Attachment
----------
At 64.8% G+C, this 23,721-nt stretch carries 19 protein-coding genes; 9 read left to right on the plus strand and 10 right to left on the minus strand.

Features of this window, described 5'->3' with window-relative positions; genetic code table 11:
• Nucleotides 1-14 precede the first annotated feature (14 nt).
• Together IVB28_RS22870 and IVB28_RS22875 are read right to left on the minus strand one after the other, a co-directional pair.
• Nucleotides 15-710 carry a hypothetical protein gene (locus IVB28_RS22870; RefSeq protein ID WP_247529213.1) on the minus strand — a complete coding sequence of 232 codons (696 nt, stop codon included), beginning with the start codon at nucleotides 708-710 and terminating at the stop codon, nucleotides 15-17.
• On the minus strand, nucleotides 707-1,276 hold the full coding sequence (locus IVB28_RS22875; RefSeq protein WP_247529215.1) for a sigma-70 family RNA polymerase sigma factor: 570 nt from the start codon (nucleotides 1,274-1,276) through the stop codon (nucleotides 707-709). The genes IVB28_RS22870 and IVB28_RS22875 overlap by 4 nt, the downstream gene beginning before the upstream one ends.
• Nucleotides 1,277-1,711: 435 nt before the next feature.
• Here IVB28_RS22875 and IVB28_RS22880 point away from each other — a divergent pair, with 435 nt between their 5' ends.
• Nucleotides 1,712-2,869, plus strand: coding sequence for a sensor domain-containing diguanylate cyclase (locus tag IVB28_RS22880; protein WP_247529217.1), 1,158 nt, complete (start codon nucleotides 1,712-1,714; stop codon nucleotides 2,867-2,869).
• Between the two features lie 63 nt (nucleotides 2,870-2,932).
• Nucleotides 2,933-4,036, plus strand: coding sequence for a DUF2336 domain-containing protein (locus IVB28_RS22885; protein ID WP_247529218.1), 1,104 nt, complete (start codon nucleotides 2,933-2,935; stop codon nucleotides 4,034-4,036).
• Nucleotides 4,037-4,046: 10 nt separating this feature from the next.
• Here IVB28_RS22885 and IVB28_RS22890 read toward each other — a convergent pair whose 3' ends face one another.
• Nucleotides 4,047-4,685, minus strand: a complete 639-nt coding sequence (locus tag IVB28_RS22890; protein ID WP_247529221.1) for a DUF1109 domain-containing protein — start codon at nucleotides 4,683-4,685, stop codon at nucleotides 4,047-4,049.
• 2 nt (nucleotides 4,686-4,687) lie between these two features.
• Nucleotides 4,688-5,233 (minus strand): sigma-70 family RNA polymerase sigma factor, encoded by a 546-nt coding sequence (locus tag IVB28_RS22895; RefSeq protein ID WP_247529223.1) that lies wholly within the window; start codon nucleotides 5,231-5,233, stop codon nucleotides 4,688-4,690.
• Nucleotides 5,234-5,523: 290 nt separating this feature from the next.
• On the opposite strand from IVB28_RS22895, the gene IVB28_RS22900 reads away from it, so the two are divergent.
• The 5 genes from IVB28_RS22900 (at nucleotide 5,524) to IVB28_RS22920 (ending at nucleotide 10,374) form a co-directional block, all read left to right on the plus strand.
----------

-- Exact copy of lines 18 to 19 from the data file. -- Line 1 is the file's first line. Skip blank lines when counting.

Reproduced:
• On the opposite strand from IVB28_RS22895, the gene IVB28_RS22900 reads away from it, so the two are divergent.
• The 5 genes from IVB28_RS22900 (at nucleotide 5,524) to IVB28_RS22920 (ending at nucleotide 10,374) form a co-directional block, all read left to right on the plus strand.